‘Church & State’ takes a timely look at politics and religion | Performing Arts


“Three days before his bid for reelection, in the wake of a school shooting in his hometown of Raleigh, N.C., a Republican U.S. senator makes an off-the-cuff comment to a blogger. The comment gets leaked on ‘the Twitter,’ calling into question the senator’s stance on guns and God.”

That’s how Jason Odell Williams’ publisher describes his play “Church & State,” which ran in Los Angeles and Off-Broadway. A timely study of damage control in a social media world, “this look at how religion influences politics and how politics has become a religion is simultaneously funny, heartbreaking and uplifting,” with a fair share of humor along the way.

Spirit Gum Theatre Company opens a two-weekend run of the play on Friday at the Rhodes Arts Center’s Mountcastle Forum.

The cast of “Church & State” includes Hampton Rowe (Sen. Charles Whitmore), Teresa Prevatte (Sara Whitmore), Sara Butner (Alex Klein) and Alex Stone as multiple characters. Local actor and director Ken Ashford is directing for Spirit Gum.

As rehearsals have progressed, Ashford has found pleasure in working with a compact cast.

“One of the last shows I directed, ‘The Best Christmas Pageant Ever,’ had six adults and about 500 kids. Not really, but it seemed that way,” he said.

“It was a great experience, but at times it was like herding cats. This time, I am like a chef cooking with amazing ingredients. It is hard to get it wrong.”

Ashford finds that the play’s challenge is the balance between the comedy and the drama. “As the title suggests, the play is about where religion and politics meet,” he said. “People tend to have strong feelings about these subjects, but ‘Church & State’ treats all sides with both respect and humor.”

The trick for the director and the actors is finding the correct balance.

“The author has made sure to write something entertaining, not preachy, and devoid of stereotypes,” Ashford said. “And I’ve wanted to stay true to that. So, the challenge is to make sure it is funny despite some of the heavier material, and also not to belittle any particular viewpoint, because all viewpoints have merit.”

Even if their politics may differ, Hampton Rowe is pleased to be bringing Sen. Whitmore to life.

“From my first reading of the show,” he said, “I knew immediately I wanted to be part of this production. The message and subject matter are powerful, and yet accessible through the simplicity of the human interactions.”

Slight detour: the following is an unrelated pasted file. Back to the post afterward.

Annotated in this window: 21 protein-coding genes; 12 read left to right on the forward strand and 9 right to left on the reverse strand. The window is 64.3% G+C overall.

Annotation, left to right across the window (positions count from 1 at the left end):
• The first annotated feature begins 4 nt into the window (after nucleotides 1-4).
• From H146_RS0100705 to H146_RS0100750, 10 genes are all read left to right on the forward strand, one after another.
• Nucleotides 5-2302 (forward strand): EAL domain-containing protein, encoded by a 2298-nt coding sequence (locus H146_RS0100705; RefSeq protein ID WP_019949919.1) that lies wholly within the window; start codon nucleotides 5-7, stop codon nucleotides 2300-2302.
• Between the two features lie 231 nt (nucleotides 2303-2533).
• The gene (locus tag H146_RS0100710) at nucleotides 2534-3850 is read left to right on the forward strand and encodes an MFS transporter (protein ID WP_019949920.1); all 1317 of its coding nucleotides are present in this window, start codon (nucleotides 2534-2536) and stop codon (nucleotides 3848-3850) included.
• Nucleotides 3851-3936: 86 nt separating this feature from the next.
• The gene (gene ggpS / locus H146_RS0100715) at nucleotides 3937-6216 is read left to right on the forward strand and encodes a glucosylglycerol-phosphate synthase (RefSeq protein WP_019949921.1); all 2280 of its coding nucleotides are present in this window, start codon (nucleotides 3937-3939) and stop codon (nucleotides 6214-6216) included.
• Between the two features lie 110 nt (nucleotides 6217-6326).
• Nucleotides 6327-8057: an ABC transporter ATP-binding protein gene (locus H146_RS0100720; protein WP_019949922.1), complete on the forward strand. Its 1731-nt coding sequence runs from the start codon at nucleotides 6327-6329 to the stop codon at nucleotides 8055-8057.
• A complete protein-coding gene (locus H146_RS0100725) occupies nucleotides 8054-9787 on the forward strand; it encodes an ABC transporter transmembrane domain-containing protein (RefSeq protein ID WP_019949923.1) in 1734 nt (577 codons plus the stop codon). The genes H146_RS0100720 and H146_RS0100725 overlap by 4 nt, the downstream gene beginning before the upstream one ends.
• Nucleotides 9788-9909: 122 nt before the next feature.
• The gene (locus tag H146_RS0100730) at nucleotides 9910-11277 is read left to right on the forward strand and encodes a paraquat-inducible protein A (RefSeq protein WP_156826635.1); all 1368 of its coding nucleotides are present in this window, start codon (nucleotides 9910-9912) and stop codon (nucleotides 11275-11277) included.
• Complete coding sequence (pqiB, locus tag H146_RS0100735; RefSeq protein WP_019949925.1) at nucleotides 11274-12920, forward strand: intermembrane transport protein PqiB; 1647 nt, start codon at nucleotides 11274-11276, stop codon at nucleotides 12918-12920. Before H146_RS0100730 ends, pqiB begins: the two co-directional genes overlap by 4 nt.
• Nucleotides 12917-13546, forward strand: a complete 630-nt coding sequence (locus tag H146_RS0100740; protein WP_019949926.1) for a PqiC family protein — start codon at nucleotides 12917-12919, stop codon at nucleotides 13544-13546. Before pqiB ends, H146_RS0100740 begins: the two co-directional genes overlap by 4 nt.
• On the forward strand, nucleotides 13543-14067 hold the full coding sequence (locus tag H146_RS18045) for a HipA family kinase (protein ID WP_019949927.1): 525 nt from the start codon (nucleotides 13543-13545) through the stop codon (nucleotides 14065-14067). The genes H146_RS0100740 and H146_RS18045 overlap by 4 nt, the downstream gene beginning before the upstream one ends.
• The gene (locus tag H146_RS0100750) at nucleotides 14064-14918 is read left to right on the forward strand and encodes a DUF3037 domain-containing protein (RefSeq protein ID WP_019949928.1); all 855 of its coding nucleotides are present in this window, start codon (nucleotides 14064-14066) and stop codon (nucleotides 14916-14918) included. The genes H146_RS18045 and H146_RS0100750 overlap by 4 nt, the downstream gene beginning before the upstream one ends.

Rowe, who first performed with Spirit Gum in “The Pillowman,” has been seeking what makes Whitmore tick.

“With any role, I try to bring a bit of myself and a lot of truth,” Rowe said. “The first challenge with creating the role of the Senator for me was age. I tend to read younger than I am and was worried I wouldn’t have the look of gravitas needed for the Senator.

“But by far the biggest challenge was playing a Republican,” he said. “Anyone who knows me, knows I am very active within the Democratic party.

“That said, I always treat every character as if they are the hero of their own story, even if playing a villain. Sen. Whitmore, like all of us, badly wants to be the hero of this story, and that desire is what prompts his examination of his faith.”

Rowe feels that “Church & State” keeps its storytelling from becoming too weighty.

“This show is a must-see, because it is a fun and humanistic look at a daunting subject. No matter what side you are on and regardless of your views, the examination of how one works through life’s predicaments that this show highlights will make you think,” he said. “Theater’s purpose is to inspire and educate as well as entertain.”

Ashford feels that “Church & State” is not a typical play that builds its story around politics.

“Anyone who follows me on Facebook knows I am a political person, but the truth is, I hate politics in my entertainment, usually because it is one-sided and, well, not entertaining,” he said.

“This show, on the other hand, makes me laugh. And it is also really effective at showing, to quote a well-worn political phrase, that there is more that we have in common than that which divides us.”

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